In fact, the case for alternative forms of transport can be strengthened only if simultaneously a serious workable policy on car restriction is proposed. Along the East Coast 

of the US, many communities like Reston and Columbia are designed only for pedestrians. Cars are restricted to lots closer to the highway. Often whole sections of the cityscape are realigned to create a more attractive form of travel. 
    In the university town of Louvain, cycle tracks are designed to be independent of the city roads – aligned instead with the park system, thereby separating polluting cars from non-polluting vehicles and encouraging more people to walk and cycle. On working days it is not unusual to find senior company executives 
on cycles, gliding past duck ponds and through groves of shady trees to their offices. 
    In India, along with monumental problems and annual shortfalls, the incomplete approach to city planning and design is compounded by the government's inability to take bold initiatives. Beyond elaborate studies and paper projects little gets implemented.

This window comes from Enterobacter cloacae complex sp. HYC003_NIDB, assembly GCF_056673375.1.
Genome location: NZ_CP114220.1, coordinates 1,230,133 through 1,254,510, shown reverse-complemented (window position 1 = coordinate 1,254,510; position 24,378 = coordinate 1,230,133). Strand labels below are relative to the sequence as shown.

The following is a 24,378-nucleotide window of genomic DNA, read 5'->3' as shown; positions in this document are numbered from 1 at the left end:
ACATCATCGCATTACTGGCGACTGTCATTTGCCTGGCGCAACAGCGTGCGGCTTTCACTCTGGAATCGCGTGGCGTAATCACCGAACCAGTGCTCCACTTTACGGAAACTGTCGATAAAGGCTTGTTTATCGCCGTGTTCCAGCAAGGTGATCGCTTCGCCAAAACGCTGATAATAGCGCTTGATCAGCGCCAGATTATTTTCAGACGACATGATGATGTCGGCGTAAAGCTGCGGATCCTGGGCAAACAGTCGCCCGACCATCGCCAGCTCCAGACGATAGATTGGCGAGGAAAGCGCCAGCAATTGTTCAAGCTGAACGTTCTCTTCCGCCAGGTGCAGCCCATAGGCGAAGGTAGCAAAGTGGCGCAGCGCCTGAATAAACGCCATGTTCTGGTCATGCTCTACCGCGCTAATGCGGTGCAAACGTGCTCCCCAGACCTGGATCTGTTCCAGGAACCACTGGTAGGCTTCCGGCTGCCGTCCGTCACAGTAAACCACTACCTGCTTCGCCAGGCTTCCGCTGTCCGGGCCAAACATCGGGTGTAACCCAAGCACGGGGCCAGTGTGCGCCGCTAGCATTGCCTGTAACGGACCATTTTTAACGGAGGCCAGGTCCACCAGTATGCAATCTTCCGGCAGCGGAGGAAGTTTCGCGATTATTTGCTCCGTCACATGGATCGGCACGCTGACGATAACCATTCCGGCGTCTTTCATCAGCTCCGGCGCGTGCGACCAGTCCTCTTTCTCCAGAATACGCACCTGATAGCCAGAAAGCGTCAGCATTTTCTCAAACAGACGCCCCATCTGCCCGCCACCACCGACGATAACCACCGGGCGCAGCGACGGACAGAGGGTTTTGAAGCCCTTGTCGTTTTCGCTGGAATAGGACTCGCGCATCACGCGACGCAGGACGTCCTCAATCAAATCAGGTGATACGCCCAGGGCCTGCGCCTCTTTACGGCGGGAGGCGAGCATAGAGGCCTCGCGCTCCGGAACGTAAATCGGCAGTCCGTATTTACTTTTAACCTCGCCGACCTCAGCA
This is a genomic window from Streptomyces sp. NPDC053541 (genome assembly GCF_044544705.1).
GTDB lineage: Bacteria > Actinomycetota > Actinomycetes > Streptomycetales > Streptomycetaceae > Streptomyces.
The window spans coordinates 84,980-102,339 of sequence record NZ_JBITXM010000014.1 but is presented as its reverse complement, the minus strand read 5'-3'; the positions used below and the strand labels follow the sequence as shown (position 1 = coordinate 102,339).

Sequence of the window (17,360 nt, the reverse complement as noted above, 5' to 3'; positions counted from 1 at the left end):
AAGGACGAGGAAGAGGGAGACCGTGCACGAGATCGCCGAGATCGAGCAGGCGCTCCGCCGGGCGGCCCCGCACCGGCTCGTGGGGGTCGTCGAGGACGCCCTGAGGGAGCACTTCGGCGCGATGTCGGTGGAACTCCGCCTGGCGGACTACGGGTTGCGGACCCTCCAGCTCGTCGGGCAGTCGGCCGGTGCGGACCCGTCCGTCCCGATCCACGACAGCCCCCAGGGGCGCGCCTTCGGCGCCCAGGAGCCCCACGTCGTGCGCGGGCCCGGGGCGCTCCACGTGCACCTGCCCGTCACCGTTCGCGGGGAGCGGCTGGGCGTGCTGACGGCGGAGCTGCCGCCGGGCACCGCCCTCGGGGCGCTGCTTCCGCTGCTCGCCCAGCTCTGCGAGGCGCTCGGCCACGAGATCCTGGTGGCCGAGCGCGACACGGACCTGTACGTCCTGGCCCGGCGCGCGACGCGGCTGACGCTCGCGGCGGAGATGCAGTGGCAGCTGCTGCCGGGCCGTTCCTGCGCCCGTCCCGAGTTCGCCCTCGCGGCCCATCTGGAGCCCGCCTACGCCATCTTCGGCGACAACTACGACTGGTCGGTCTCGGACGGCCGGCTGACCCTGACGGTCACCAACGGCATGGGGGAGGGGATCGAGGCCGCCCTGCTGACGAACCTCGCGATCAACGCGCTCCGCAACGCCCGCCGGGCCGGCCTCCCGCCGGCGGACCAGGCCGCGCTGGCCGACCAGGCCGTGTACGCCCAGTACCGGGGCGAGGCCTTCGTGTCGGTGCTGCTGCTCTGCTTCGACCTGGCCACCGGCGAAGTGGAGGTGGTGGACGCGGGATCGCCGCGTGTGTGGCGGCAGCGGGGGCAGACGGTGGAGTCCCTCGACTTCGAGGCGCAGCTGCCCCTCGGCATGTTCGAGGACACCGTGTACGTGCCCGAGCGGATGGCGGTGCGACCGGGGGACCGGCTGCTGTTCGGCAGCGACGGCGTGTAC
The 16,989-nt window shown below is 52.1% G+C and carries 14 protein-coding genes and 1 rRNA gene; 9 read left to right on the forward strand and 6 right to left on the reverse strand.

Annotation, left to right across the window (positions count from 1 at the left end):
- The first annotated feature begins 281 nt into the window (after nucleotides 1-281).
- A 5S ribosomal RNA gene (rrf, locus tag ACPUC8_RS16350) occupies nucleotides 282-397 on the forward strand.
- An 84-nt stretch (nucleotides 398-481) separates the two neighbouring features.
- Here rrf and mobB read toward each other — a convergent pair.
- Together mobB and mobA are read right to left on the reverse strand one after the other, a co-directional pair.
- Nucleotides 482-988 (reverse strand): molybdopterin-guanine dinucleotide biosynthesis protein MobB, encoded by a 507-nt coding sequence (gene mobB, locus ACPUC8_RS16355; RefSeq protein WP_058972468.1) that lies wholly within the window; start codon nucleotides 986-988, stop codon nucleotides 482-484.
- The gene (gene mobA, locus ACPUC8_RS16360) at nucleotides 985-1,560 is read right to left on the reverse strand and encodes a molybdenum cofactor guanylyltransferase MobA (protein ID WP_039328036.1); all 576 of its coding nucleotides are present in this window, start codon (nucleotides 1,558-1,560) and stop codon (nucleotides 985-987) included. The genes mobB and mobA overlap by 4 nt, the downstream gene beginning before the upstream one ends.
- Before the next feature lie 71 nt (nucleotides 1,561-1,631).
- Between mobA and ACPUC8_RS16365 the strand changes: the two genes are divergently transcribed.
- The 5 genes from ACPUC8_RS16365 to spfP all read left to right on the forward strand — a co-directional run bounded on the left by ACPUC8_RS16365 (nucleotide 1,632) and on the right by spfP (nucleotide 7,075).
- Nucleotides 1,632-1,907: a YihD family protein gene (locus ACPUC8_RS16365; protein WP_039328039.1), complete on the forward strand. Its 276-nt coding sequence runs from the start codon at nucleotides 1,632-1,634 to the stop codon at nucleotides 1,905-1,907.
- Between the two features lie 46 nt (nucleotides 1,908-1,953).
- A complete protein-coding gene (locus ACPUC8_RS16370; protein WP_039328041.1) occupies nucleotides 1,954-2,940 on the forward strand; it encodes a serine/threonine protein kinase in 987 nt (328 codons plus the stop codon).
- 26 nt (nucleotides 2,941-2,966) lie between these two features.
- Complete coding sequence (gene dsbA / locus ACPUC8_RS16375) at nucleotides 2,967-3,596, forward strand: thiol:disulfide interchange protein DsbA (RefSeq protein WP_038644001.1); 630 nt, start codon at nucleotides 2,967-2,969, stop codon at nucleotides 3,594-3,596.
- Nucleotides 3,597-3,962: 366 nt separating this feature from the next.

Private architects in Ahmedabad have suggested using the Sabarmati riverbank as a secondary transport link within the city. Others in Delhi have prepared plans to use the system of nallahs to create a green link between different city neighbourhoods. A long-standing study to ban cars from the centre of Connaught Circus awaits approval (the lack of political 
will and opposition from shop owners will, however, never allow such a scheme to pass). A detailed proposal to pedestrianise the road between Humayun's and Safdarjung's tombs, and create a historic walkway that merges Nizamuddin and Lodi Gardens into one complete experience also lies on a shelf. In a city designed and run by the middle class for itself, little else can be expected. 
    With growing car populations and a distressing displacement of the pedestrian, there is a yawning disparity between the space required and the space available in the city. Given the present state of Indian urban growth, obviously too radical a shift in transport planning may not be possible. 
But if ever there was a need to re-examine new forms of movement in the city for imaginative solutions, it is now.